The Smell of Russia

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Carl De Keyzer/Magnum Photos
Lake Baikal, Irkutsk, Siberia, 1989

When I was in my early forties, I became infected with a love of Russia.” This condition, in his case chronic and untreatable, hit Ian Frazier as hard and suddenly as pneumonic plague when he came off the plane at Moscow’s Sheremetyevo Airport, into the Russian smell:

There’s a lot of diesel fuel in it, and cucumber peels, and old tea bags, and sour milk, and a sweetness—currant jam, or mulberries crushed into the waffle tread of heavy boots—and fresh wet mud, and a lot of wet cement.

That started it. He had been persuaded to come by the Russian painter Alex Melamid and his wife Katya. It was only a couple of years after the collapse of the Soviet Union, and the Melamids had not been there since their exile began in the late 1970s. Katya was tense. She went to the ladies’ room at the airport and returned saying: “Why did I come back here? This place is insane.” In the ladies’ room, a woman was doing her dishes, scrubbing plates and pots beside chicken bones ranged along the edge of the sink.

On the ride from the airport to Moscow, the bacillus worked deeper into Frazier’s head:

…The whole event was a kind of epiphany…. The shoulders of the road had been mowed incompletely or not at all. In places the weeds grew six and seven feet high beside the pavement. In other places they were lower; evidently the cows roaming the roadside had grazed them down. Openings in the greenery revealed sunlit trunks of birches, spotted like Dalmatians, black on white. A woman in a babushka strolled the ditch carrying a basket of peeled woven twigs—looking for mushrooms.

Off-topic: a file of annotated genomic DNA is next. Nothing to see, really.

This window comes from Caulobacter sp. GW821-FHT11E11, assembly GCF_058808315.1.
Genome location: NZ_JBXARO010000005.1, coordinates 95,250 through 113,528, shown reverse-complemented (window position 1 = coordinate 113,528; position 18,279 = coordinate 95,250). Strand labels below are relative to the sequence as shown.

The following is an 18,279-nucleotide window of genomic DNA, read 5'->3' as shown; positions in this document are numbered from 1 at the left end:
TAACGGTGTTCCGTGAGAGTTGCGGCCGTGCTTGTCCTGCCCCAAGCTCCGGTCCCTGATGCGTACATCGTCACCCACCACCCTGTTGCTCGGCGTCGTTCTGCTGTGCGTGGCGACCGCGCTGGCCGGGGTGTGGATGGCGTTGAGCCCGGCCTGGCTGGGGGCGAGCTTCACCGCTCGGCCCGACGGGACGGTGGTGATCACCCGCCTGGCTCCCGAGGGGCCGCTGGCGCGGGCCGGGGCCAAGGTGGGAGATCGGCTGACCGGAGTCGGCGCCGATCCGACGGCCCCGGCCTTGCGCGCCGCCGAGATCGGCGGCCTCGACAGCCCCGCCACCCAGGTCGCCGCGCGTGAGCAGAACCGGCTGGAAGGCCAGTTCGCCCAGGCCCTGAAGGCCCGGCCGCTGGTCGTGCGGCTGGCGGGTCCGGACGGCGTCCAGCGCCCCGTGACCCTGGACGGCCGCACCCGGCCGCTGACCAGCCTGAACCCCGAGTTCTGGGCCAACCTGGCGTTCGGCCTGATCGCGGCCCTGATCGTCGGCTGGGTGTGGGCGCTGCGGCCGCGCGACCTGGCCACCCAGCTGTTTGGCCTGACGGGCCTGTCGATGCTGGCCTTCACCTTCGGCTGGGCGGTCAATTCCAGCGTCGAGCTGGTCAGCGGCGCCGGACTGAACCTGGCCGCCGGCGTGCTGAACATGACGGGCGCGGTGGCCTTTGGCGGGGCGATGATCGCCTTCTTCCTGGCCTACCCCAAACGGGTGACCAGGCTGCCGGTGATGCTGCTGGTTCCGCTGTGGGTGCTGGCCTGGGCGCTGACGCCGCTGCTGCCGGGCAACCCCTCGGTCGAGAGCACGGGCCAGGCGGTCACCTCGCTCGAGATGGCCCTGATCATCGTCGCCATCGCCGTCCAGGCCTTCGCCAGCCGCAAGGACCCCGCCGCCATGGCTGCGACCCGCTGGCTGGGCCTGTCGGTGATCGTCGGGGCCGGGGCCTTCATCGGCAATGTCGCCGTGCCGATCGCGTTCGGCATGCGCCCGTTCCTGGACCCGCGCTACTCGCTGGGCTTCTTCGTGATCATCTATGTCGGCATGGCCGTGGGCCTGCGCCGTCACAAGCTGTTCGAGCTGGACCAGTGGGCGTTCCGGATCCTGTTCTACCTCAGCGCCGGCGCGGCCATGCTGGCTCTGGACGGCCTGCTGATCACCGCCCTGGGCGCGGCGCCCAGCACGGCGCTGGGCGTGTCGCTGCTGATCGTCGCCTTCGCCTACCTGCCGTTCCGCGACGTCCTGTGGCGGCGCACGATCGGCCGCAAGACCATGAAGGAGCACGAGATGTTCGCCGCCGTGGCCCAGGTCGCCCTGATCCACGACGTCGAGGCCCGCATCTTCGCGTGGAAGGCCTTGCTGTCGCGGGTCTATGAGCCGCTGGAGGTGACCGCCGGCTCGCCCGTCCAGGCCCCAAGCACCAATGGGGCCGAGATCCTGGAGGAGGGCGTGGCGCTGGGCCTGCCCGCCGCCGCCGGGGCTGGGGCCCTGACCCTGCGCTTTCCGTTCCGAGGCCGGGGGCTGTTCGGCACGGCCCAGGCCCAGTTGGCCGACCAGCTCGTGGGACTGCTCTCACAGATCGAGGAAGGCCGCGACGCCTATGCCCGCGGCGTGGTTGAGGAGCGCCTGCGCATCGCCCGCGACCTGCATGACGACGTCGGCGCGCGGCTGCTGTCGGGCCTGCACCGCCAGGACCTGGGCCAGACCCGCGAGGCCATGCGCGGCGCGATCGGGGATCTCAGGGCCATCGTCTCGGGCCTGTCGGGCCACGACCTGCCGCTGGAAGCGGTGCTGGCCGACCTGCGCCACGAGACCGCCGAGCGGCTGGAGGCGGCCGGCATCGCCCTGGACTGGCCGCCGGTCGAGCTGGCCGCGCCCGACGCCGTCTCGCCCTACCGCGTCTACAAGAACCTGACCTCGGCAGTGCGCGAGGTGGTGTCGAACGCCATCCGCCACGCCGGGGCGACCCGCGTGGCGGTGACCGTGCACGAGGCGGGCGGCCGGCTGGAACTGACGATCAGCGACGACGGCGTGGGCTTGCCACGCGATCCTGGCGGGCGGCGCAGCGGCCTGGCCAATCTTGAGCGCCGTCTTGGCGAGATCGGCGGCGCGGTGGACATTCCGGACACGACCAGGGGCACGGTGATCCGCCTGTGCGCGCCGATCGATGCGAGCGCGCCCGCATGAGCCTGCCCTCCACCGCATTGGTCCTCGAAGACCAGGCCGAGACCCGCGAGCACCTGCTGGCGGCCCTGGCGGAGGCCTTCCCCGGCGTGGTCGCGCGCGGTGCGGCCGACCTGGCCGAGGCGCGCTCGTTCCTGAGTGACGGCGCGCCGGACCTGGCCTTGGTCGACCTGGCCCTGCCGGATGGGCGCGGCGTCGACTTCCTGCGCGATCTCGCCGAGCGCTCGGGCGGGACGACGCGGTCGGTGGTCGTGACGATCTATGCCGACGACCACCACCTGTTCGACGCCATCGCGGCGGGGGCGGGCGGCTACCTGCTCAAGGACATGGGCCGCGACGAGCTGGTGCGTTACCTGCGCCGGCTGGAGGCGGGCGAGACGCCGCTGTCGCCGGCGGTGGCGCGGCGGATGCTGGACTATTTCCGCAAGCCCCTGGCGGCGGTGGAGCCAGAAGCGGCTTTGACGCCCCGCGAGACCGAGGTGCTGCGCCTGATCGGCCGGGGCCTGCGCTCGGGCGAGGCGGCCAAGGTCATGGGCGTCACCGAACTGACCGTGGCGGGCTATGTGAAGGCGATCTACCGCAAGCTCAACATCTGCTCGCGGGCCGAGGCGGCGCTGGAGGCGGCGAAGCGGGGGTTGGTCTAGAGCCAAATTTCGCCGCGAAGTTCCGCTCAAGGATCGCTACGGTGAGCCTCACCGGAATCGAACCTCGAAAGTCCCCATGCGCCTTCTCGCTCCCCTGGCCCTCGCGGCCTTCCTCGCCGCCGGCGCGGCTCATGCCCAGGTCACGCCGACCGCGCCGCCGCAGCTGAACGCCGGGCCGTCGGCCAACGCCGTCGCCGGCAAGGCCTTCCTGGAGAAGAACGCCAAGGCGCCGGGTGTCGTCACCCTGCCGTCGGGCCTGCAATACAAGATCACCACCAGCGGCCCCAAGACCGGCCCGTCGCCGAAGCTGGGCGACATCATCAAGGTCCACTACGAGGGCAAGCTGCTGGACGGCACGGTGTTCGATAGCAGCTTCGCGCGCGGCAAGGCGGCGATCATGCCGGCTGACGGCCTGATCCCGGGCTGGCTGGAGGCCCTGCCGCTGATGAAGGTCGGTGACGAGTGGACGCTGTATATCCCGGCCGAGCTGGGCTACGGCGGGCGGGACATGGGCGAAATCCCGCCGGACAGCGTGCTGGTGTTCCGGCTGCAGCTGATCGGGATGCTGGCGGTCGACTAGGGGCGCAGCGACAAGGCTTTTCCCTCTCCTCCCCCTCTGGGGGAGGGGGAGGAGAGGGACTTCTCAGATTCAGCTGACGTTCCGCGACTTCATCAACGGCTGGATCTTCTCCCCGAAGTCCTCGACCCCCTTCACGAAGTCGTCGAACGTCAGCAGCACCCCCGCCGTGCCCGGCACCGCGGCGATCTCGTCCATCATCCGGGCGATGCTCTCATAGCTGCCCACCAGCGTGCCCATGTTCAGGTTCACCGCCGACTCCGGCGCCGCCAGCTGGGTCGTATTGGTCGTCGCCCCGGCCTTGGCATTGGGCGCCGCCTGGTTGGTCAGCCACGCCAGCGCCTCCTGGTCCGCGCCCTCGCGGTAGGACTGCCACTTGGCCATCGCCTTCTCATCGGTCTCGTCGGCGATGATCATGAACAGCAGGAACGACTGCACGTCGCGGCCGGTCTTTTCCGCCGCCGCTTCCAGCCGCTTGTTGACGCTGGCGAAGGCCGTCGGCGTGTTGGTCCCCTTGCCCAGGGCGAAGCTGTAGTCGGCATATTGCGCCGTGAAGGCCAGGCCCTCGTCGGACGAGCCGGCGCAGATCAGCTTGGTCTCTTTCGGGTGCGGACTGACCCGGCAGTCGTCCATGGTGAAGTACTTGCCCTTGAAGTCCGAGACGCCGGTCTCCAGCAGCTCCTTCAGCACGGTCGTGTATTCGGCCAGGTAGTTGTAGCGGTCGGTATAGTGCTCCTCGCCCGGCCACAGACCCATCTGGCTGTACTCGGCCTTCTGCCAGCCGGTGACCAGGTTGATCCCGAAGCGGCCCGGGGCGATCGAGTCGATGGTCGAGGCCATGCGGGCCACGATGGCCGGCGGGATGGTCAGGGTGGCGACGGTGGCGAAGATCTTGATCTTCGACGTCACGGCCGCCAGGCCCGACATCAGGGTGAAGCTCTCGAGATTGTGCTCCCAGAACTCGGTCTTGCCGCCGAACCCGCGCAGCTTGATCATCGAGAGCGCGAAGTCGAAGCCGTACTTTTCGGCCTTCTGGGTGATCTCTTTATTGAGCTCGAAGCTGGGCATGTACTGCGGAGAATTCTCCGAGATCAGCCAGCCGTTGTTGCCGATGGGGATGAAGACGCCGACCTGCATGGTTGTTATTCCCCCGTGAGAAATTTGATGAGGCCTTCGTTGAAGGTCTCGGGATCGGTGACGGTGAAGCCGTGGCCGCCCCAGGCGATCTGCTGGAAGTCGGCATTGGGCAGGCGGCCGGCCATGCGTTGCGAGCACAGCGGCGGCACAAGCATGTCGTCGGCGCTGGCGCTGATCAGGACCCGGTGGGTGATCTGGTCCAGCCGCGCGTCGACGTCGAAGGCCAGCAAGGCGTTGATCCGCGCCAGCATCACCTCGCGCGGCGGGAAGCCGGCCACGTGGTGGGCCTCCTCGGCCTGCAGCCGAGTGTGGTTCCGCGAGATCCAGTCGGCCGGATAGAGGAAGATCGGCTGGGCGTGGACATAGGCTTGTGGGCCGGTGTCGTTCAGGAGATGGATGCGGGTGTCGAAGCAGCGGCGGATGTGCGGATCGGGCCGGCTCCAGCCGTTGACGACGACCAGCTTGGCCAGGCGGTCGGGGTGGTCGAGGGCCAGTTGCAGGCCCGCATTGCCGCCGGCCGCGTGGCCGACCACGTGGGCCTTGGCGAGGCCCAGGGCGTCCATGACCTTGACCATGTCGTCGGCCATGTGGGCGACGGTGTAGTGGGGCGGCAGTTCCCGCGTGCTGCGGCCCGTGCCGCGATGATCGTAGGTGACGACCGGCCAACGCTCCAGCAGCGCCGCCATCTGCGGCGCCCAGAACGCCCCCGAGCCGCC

He spent some time in the apartment of Katya’s best friend, understanding not a word of Russian, touring the sights of Moscow:

I was thoroughly stunned. Love, with an assist from novelty, had blindsided me. I had been overcome, lost permanently. This kind of thing happens to people in middle age, I realize.

After ten days or so, Alex and Katya took him along on a trip to visit an old schoolmate in Siberia, a Buryat poet living at Ulan-Ude, close to Lake Baikal. Here Frazier came to know the city of Omsk, walked and fished by the lake, and debated poetry. He writes: “In my adult life, no trip had ever made such a change in me. I couldn’t get over where I’d been and what I’d seen.” The infection had become more specific. It was not just Russia fever now, but lust for Siberia.

Those quotations can make Frazier sound sentimental, attracted to Russia simply because he finds it so un-American, so dilapidated and haywire, such an amusingly weird mess. But that isn’t the case. He is a sophisticated, intense writer who—Twain-like—uses a deceptive style of naiveté and comic self-deprecation to carry serious …

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